Report Assesses HUD’s Fair Housing Enforcement
The Lawyers’ Committee for Civil Rights Under Law, The National Fair Housing Alliance, and Poverty & Race Research Action Council recently issued a report entitled “Affirmatively Furthering Fair Housing at HUD: A First Term Report Card Part II” that looks at HUD’s record of “affirmatively furthering fair housing” (AFFH) as mandated in Section 3608 of the Fair Housing Act (FHA) during the first term of the Obama administration.
In Section 3608 of the FHA, HUD and its grantees are required to avoid the perpetuation of segregation, and to take affirmative steps to promote racial integration. According to the report, until the Obama administration, HUD historically has had a very limited enforcement program for ensuring state and local compliance with the AFFH obligation. A 2009 - 2010 Government Accountability Office (GAO) investigation of compliance by state and local governments with the AFFH requirement found both compliance by the recipients of federal funding and enforcement of AFFH requirements by HUD to be lacking.
Since then, however, the HUD Office of Fair Housing and Equal Opportunity has been re-energized. During the first term of the Obama administration, there has been significant enforcement of the AFFH requirement by HUD: (1) it has participated in and sought increased AFFH enforcement in several federal court cases involving AFFH issues; (2) it has processed and investigated private fair housing complaints where the allegations included violations of the AFFH requirement; (3) it has significantly increased its review of local Analyses of Impediments to Fair Housing (AIs), and some have been rejected; and (4) it has undertaken several compliance reviews concerning the AFFH requirement leading to voluntary compliance agreements addressing AFFH requirements.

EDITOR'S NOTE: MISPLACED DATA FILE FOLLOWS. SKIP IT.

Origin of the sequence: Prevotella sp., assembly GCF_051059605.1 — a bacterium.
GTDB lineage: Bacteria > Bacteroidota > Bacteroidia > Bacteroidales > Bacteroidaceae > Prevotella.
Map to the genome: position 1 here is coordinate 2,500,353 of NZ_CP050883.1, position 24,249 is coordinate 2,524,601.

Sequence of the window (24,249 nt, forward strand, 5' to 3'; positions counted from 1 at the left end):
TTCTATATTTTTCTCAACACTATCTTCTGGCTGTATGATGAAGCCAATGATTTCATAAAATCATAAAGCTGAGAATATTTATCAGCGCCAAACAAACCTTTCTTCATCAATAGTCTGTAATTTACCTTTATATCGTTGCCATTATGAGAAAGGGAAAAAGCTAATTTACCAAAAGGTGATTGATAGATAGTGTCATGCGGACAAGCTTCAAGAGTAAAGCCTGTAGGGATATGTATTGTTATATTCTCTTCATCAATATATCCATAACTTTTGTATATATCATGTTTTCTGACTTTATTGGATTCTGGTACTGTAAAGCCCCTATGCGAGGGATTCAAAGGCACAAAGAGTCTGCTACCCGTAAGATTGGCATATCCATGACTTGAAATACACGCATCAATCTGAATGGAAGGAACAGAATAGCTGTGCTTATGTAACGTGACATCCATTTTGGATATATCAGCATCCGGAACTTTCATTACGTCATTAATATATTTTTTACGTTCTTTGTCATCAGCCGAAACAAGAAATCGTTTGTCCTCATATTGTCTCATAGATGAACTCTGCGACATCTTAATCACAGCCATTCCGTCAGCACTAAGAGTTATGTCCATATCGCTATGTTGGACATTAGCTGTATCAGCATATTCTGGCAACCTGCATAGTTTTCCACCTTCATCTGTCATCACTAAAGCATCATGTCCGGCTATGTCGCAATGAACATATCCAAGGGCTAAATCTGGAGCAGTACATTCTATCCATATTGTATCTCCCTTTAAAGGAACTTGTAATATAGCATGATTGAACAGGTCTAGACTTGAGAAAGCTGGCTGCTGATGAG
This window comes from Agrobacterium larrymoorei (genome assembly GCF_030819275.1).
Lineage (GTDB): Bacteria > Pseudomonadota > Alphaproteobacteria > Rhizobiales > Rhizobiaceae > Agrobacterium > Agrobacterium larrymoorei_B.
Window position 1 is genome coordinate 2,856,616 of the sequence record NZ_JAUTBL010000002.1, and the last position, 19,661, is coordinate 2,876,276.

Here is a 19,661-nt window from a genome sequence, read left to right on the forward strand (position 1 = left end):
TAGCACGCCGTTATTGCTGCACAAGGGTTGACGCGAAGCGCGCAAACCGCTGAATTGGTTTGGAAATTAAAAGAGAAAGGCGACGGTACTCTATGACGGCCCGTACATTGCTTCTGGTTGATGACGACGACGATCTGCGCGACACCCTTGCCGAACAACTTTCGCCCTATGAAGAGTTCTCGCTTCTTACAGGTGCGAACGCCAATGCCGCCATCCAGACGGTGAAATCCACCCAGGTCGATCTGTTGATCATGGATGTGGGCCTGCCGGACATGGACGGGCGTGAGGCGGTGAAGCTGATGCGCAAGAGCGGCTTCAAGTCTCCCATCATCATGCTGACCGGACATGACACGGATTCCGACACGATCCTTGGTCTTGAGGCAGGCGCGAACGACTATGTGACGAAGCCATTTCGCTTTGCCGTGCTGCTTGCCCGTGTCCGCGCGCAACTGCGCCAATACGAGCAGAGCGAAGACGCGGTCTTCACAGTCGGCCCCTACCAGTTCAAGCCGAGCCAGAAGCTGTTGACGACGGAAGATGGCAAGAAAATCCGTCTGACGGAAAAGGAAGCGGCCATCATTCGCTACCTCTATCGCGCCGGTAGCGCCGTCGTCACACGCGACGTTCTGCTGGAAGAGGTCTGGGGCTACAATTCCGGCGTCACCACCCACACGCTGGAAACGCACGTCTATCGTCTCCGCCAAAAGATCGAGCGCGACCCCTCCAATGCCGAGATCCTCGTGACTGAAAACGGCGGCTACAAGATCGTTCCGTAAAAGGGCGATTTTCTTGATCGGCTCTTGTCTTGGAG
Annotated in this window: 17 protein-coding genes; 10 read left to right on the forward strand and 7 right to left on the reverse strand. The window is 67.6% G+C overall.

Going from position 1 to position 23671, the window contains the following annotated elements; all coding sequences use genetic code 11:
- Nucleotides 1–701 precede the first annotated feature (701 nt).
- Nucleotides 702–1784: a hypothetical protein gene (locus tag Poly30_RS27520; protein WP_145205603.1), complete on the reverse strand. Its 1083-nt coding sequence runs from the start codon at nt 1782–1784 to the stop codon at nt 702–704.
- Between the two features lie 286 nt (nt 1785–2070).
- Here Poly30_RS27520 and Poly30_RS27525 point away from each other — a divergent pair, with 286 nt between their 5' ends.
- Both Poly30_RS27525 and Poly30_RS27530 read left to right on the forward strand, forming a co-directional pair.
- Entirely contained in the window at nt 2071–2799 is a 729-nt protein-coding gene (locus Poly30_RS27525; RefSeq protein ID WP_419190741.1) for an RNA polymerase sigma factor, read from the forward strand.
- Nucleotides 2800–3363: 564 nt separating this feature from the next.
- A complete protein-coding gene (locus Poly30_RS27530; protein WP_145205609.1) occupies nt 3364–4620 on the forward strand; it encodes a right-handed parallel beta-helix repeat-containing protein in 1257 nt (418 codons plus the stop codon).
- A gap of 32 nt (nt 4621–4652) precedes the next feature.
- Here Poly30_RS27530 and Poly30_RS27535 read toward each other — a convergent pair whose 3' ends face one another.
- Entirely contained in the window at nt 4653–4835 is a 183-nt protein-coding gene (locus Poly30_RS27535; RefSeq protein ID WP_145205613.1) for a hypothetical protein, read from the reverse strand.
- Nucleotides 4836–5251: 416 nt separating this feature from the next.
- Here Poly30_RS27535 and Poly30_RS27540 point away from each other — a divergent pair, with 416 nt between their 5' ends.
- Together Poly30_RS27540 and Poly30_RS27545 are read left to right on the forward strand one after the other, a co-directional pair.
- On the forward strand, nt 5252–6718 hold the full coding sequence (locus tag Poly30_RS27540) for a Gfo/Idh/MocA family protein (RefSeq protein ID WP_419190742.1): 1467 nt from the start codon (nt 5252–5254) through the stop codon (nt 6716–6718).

The report also commended HUD’s recent adoption of the long-delayed “disparate impact” rule. The new rule adopts a standard for HUD review of administrative complaints that has been adopted by every federal appellate court to rule on the issue over the past 30 years. According to the rule, a civil rights plaintiff is permitted to challenge a facially “neutral” policy or practice that has a clear discriminatory effect on a protected class of persons—like African Americans and other racial/ethnic minorities, or people with disabilities. Under the disparate impact standard, policies that have a discriminatory effect can be examined by the court to ensure that they serve a legitimate purpose and that no effective, less-discriminatory means of achieving that purpose is available.
While the “disparate impact” rule isn’t technically an implementation of the AFFH requirement, the report states that it’s a crucial tool for HUD enforcement of the AFFH requirement. This is because the disparate impact standard is frequently invoked to challenge state and local government policy or action that “actually or predictably results in a disparate impact on a group of persons or creates, increases, reinforces, or perpetuates segregated housing patterns because of race, color, religion, sex, handicap, familial status, or national origin.”
In many cases a private disparate impact claim in federal court against a local grantee is the step that triggers HUD AFFH review. And the report predicts that HUD’s adoption of the disparate impact rule, including the provision recognizing that actions that reinforce or increase segregation may violate the FHA, will clarify the applicable law in HUD administrative proceedings, and is a signal that HUD is taking its AFFH enforcement obligations more seriously.
Although the report concludes by giving HUD positive marks for its recent AFFH enforcement, the report also criticizes HUD because, “after almost four years of planning and design, HUD still has not published an AFFH regulation to better define the AFFH monitoring and enforcement process. Moreover, it is not clear that the proposed rule under consideration will establish a complaint process that will give private parties the ability to participate in the enforcement process as they do now. The lack of a clear complaint process has been a major hindrance to AFFH enforcement and it needs to be addressed in any new regulation.”